Fox News Doesn’t Plan to Carry Jan. 6 Hearings Live


Nicole Hemmer, a historian at Columbia University and the author […]

Nicole Hemmer, a historian at Columbia University and the author of “Messengers of the Right: Conservative Media and the Transformation of American Politics,” said the Fox News decision to put the Jan. 6 committee hearing on its smaller platforms fit into a larger conservative argument that the insurrection was “not that big of a deal.”

“To air it on their tiny sister network, they are reinforcing that argument: This isn’t important,” she said.

Fox News disputed that claim on Tuesday, saying the hearing will be available to its audience in several ways. The coverage on Fox Business will be led by Bret Baier, Fox News’s most prominent host who is not overtly partisan, along with Martha MacCallum. That programming will also run on the Fox News website as well as on Fox’s streaming service, Fox Nation. Mr. Baier and Ms. MacCallum will appear on Fox News after prime time with an 11 p.m. posthearing special.

The network also pointed to its past coverage, in full, of other sessions from Capitol Hill, such as Supreme Court confirmation hearings. Those were daytime events.

By not carrying the hearings live in prime time, Fox News is potentially sparing itself an awkward on-screen moment. Private communications between several Fox anchors and the Trump administration were unearthed during the Jan. 6 committee investigation. Multiple messages show how the hosts were deeply concerned about the rioters and Mr. Trump’s refusal to rebuke them on the day of the attack.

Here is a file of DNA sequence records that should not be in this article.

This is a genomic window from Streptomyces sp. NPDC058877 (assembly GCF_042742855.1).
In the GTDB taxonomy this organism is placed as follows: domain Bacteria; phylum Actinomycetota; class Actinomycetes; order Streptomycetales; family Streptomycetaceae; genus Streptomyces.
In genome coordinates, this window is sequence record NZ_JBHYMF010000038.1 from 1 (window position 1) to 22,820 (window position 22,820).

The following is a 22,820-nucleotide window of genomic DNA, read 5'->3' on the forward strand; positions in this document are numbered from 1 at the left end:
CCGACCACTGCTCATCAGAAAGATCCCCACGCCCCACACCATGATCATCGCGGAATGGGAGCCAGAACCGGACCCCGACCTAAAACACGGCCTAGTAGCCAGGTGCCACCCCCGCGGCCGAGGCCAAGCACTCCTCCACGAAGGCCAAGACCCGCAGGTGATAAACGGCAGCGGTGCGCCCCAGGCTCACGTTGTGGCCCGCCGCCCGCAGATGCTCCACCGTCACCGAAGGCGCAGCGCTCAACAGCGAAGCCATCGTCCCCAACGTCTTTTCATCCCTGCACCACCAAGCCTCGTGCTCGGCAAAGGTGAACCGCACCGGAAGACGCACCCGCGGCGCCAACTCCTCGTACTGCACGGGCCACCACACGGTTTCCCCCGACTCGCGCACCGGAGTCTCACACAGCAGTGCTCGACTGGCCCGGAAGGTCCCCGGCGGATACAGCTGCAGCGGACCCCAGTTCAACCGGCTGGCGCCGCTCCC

In text messages, Mr. Hannity, Ms. Ingraham and Brian Kilmeade, a host of the morning show “Fox & Friends,” expressed growing alarm to Mark Meadows, Mr. Trump’s chief of staff, as the attack played out. “He is destroying his legacy,” Ms. Ingraham wrote in one message obtained by the committee.

The other major TV networks plan to cover the hearing with their highest-profile journalists. The broadcast networks will call in their evening news anchors — David Muir, Lester Holt and Norah O’Donnell — to lead two hours of coverage. CNN will turn to Jake Tapper and Anderson Cooper, along with a small army of reporters and correspondents. Rachel Maddow, Nicolle Wallace and Joy Reid will anchor the coverage on MSNBC.

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